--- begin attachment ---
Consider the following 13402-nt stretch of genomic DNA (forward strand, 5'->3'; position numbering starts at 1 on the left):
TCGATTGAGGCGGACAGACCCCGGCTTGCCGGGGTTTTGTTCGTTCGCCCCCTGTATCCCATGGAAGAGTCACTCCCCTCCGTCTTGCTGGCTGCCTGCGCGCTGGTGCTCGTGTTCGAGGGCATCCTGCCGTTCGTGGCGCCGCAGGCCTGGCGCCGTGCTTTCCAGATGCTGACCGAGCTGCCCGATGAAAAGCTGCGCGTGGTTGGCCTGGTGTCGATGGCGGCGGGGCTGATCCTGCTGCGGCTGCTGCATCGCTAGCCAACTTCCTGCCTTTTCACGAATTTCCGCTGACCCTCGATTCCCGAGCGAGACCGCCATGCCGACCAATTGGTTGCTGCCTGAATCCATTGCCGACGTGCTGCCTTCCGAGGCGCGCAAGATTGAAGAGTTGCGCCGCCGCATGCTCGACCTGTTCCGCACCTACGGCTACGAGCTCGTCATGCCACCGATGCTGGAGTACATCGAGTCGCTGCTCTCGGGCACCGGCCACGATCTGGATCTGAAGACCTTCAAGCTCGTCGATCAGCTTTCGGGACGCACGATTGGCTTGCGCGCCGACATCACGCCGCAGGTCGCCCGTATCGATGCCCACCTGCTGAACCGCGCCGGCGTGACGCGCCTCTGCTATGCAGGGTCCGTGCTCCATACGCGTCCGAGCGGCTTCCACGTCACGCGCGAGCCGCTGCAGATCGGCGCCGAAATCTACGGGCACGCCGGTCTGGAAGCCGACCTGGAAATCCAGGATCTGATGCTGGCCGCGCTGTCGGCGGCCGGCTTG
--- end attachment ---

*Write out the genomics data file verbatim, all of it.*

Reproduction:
Consider the following 13402-nt stretch of genomic DNA (forward strand, 5'->3'; position numbering starts at 1 on the left):
TCGATTGAGGCGGACAGACCCCGGCTTGCCGGGGTTTTGTTCGTTCGCCCCCTGTATCCCATGGAAGAGTCACTCCCCTCCGTCTTGCTGGCTGCCTGCGCGCTGGTGCTCGTGTTCGAGGGCATCCTGCCGTTCGTGGCGCCGCAGGCCTGGCGCCGTGCTTTCCAGATGCTGACCGAGCTGCCCGATGAAAAGCTGCGCGTGGTTGGCCTGGTGTCGATGGCGGCGGGGCTGATCCTGCTGCGGCTGCTGCATCGCTAGCCAACTTCCTGCCTTTTCACGAATTTCCGCTGACCCTCGATTCCCGAGCGAGACCGCCATGCCGACCAATTGGTTGCTGCCTGAATCCATTGCCGACGTGCTGCCTTCCGAGGCGCGCAAGATTGAAGAGTTGCGCCGCCGCATGCTCGACCTGTTCCGCACCTACGGCTACGAGCTCGTCATGCCACCGATGCTGGAGTACATCGAGTCGCTGCTCTCGGGCACCGGCCACGATCTGGATCTGAAGACCTTCAAGCTCGTCGATCAGCTTTCGGGACGCACGATTGGCTTGCGCGCCGACATCACGCCGCAGGTCGCCCGTATCGATGCCCACCTGCTGAACCGCGCCGGCGTGACGCGCCTCTGCTATGCAGGGTCCGTGCTCCATACGCGTCCGAGCGGCTTCCACGTCACGCGCGAGCCGCTGCAGATCGGCGCCGAAATCTACGGGCACGCCGGTCTGGAAGCCGACCTGGAAATCCAGGATCTGATGCTGGCCGCGCTGTCGGCGGCCGGCTTG